Anger erupts as North Sea decommissioning contract goes to non-UK firm

Jessica Morris
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Cabinets From Both UK And Scottish Governments Meet In North East Scotland
Tens of thousands of jobs are expected to be lost in the North Sea this year (Source: Getty)

Anger erupted today after UK companies lost out to a Norwegian firm in a tendering process to decommission an oil platform in the UK North Sea.

Unions urged policymakers in Holyrood and Westminster to ensure that the UK North Sea oil and gas industry benefits from an estimated £47bn which will be spent on decommissioning by 2040.

It comes as tens of thousands of jobs are expected to be lost in the North Sea this year as a result of tumbling global oil prices.

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Unite Scottish secretary, Pat Rafferty, said: "If workers here are to have any chance of benefiting, we need the industry and government to put in proper investment, and to ensure that companies co-operate and come up with business models that work. That simply has not been the case up until now."

Maersk granted a Norwegian port the contract to decommission its Janice Floating Production Unit yesterday.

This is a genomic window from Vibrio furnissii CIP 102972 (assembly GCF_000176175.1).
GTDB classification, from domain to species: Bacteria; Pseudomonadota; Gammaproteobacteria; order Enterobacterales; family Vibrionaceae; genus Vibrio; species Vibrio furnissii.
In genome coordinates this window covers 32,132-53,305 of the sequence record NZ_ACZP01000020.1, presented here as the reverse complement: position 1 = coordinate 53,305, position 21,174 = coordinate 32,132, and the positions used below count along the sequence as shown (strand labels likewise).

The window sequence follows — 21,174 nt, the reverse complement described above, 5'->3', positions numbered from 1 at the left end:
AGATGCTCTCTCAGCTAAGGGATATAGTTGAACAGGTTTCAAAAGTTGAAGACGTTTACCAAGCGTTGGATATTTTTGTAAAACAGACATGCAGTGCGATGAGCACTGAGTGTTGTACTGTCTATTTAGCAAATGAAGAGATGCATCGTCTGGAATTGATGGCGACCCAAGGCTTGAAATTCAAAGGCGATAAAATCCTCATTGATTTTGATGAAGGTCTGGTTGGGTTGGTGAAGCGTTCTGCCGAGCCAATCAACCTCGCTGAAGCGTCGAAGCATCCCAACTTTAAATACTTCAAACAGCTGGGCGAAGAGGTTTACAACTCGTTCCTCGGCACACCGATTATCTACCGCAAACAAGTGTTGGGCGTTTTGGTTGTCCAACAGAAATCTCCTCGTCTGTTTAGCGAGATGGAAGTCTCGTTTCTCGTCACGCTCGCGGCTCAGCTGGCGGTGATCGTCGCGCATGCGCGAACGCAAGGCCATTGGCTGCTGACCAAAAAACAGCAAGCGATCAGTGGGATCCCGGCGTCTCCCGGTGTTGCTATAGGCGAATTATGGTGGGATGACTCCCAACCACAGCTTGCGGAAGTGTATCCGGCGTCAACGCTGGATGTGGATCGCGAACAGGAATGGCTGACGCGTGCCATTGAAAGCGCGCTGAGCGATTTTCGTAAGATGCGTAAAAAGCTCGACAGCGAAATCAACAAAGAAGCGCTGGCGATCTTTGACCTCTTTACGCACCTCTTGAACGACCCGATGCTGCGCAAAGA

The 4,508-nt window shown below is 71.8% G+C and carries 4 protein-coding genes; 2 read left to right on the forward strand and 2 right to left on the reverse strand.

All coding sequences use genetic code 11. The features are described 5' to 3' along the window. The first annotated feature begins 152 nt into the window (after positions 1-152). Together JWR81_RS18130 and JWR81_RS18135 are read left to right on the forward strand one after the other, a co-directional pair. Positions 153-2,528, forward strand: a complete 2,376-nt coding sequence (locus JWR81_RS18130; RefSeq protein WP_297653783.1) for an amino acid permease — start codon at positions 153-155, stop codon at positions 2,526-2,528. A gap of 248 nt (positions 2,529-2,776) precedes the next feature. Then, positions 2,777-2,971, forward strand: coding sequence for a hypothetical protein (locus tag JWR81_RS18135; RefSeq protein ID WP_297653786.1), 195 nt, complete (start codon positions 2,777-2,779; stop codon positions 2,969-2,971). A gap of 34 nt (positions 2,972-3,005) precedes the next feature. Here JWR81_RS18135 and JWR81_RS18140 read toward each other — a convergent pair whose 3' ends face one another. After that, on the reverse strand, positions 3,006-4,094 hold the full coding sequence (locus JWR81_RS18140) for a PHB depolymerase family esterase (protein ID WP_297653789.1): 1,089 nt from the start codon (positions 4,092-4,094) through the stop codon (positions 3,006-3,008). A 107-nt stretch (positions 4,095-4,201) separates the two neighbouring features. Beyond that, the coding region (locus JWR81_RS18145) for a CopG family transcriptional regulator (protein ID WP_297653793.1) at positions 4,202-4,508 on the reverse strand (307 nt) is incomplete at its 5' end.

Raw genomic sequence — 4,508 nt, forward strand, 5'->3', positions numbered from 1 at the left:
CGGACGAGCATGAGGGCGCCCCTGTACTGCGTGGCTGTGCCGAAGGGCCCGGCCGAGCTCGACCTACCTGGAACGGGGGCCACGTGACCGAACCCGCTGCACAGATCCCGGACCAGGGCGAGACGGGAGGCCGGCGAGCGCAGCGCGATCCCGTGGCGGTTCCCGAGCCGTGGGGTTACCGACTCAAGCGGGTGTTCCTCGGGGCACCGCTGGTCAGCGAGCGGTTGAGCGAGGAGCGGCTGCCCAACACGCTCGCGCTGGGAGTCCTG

Steve Todd, national secretary of trade union RMT, warned that a large chunk of work from the Maersk contract would go to firms outside of the embattled Norwegian and UK North Sea industry.

"The vessels and equipment being bought in are non-UK and non-Norwegian. To say it's being decommissioned in Norway is a bit misleading," Todd told City A.M.

"Action needs to be taken by both Holyrood and Westminster... to ensure that this doesn't happen again," he added.

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Deirdre Michie, chief executive of industry body Oil & Gas UK, told City A.M.: "This contract award highlights... the continuing need for the industry to support UK supply chain in developing an efficient and competitive decommissioning delivery capability that can compete for and win this kind of business.

"This is a key priority outlined by the Oil and Gas Authority (OGA) in its Decommissioning Strategy and the industry will work closely with the OGA through the MER UK Decommissioning Board, and together with the department for business, energy and industrial strategy and HM Treasury, to help the UKCS supply chain realise the potential of future opportunities."

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